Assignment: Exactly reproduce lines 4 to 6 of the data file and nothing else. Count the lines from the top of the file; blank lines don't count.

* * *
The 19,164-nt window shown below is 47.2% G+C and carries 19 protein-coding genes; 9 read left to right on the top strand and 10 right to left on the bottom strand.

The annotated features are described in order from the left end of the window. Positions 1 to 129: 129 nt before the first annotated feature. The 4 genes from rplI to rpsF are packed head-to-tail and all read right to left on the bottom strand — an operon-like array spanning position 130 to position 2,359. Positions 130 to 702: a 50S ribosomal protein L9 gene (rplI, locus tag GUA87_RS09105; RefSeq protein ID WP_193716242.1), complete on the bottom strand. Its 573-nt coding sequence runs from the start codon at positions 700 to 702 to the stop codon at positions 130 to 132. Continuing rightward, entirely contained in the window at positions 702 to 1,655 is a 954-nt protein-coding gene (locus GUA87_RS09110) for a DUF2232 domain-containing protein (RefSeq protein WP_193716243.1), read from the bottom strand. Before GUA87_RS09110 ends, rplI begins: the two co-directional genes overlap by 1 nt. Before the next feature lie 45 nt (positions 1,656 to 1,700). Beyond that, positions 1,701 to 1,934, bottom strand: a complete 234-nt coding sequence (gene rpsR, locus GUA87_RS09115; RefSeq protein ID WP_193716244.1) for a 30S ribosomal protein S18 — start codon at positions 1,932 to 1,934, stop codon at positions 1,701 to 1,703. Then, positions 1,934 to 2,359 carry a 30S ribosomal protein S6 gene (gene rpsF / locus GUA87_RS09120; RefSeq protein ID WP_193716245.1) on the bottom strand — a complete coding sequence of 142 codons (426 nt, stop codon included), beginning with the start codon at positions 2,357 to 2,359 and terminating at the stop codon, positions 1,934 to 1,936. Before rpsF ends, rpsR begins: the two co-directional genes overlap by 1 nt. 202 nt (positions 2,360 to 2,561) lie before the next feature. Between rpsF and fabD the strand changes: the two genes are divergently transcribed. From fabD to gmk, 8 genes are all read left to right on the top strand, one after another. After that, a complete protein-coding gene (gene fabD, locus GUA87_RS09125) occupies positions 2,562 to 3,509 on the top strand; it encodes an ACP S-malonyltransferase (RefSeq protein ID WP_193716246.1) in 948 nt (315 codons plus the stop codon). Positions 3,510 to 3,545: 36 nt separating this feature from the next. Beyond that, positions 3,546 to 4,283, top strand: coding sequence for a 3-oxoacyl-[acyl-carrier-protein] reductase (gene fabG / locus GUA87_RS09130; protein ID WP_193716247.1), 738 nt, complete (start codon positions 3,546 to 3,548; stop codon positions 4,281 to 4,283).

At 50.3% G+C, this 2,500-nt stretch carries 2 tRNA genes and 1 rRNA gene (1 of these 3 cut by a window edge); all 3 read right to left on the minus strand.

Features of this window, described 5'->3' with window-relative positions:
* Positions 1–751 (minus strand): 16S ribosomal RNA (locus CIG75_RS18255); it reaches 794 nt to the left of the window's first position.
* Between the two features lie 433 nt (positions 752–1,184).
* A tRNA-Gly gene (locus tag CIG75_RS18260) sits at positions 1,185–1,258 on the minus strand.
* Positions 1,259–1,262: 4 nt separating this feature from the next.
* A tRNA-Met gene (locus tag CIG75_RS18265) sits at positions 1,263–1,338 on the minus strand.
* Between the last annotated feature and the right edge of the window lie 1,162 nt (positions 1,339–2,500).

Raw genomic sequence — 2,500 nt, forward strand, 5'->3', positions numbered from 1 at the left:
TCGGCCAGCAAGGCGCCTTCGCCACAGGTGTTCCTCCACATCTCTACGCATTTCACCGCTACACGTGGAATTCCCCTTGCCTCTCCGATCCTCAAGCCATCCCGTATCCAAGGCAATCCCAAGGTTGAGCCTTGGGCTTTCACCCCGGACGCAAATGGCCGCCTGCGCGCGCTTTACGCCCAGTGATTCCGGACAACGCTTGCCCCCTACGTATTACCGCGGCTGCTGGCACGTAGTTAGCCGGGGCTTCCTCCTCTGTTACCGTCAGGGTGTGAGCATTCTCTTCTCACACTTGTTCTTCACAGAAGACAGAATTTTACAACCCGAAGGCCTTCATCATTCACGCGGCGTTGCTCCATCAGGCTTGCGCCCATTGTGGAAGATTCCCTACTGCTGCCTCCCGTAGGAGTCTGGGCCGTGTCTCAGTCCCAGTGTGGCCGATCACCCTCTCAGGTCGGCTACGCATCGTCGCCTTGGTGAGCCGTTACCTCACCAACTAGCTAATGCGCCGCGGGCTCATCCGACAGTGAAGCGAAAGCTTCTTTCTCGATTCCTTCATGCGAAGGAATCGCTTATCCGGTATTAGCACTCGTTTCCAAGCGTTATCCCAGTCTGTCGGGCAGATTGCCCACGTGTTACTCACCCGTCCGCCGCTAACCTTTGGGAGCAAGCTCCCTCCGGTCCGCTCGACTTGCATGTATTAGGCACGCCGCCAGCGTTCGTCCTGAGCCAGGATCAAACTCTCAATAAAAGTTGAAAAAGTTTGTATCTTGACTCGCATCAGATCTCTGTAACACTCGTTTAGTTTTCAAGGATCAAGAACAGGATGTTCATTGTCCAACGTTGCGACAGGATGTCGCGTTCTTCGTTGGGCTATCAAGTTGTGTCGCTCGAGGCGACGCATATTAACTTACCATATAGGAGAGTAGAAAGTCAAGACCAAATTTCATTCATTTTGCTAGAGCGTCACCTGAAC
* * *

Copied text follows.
Features of this window, described 5'->3' with window-relative positions:
* Positions 1–751 (minus strand): 16S ribosomal RNA (locus CIG75_RS18255); it reaches 794 nt to the left of the window's first position.
* Between the two features lie 433 nt (positions 752–1,184).